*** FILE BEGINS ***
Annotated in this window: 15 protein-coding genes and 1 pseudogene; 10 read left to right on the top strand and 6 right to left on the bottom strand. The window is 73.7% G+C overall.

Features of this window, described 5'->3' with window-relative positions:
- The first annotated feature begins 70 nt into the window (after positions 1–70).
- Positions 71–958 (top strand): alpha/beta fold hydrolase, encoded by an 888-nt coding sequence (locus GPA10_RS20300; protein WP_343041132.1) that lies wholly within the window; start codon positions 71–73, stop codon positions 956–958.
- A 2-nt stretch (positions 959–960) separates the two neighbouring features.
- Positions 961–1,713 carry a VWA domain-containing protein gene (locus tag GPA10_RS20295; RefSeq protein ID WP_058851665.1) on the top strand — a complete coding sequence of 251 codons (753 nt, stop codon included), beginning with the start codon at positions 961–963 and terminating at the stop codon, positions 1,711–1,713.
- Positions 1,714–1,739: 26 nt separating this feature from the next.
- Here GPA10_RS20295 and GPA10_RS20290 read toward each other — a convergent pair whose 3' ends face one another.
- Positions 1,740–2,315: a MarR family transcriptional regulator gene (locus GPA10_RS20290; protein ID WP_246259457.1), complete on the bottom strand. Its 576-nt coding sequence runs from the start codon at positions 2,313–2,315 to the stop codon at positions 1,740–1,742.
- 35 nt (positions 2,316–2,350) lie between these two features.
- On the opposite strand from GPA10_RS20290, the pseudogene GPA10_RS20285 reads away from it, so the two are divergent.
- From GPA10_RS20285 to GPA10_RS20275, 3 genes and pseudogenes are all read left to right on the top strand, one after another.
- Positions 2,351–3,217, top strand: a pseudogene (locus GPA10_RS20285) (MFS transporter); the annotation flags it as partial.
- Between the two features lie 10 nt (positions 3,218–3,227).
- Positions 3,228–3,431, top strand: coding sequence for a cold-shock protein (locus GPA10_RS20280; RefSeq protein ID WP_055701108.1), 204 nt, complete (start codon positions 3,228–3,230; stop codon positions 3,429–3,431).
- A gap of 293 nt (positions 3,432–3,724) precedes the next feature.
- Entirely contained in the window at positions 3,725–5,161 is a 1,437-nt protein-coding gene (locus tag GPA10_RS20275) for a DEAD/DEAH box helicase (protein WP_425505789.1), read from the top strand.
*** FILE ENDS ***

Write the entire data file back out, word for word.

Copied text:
Annotated in this window: 15 protein-coding genes and 1 pseudogene; 10 read left to right on the top strand and 6 right to left on the bottom strand. The window is 73.7% G+C overall.

Features of this window, described 5'->3' with window-relative positions:
- The first annotated feature begins 70 nt into the window (after positions 1–70).
- Positions 71–958 (top strand): alpha/beta fold hydrolase, encoded by an 888-nt coding sequence (locus GPA10_RS20300; protein WP_343041132.1) that lies wholly within the window; start codon positions 71–73, stop codon positions 956–958.
- A 2-nt stretch (positions 959–960) separates the two neighbouring features.
- Positions 961–1,713 carry a VWA domain-containing protein gene (locus tag GPA10_RS20295; RefSeq protein ID WP_058851665.1) on the top strand — a complete coding sequence of 251 codons (753 nt, stop codon included), beginning with the start codon at positions 961–963 and terminating at the stop codon, positions 1,711–1,713.
- Positions 1,714–1,739: 26 nt separating this feature from the next.
- Here GPA10_RS20295 and GPA10_RS20290 read toward each other — a convergent pair whose 3' ends face one another.
- Positions 1,740–2,315: a MarR family transcriptional regulator gene (locus GPA10_RS20290; protein ID WP_246259457.1), complete on the bottom strand. Its 576-nt coding sequence runs from the start codon at positions 2,313–2,315 to the stop codon at positions 1,740–1,742.
- 35 nt (positions 2,316–2,350) lie between these two features.
- On the opposite strand from GPA10_RS20290, the pseudogene GPA10_RS20285 reads away from it, so the two are divergent.
- From GPA10_RS20285 to GPA10_RS20275, 3 genes and pseudogenes are all read left to right on the top strand, one after another.
- Positions 2,351–3,217, top strand: a pseudogene (locus GPA10_RS20285) (MFS transporter); the annotation flags it as partial.
- Between the two features lie 10 nt (positions 3,218–3,227).
- Positions 3,228–3,431, top strand: coding sequence for a cold-shock protein (locus GPA10_RS20280; RefSeq protein ID WP_055701108.1), 204 nt, complete (start codon positions 3,228–3,230; stop codon positions 3,429–3,431).
- A gap of 293 nt (positions 3,432–3,724) precedes the next feature.
- Entirely contained in the window at positions 3,725–5,161 is a 1,437-nt protein-coding gene (locus tag GPA10_RS20275) for a DEAD/DEAH box helicase (protein WP_425505789.1), read from the top strand.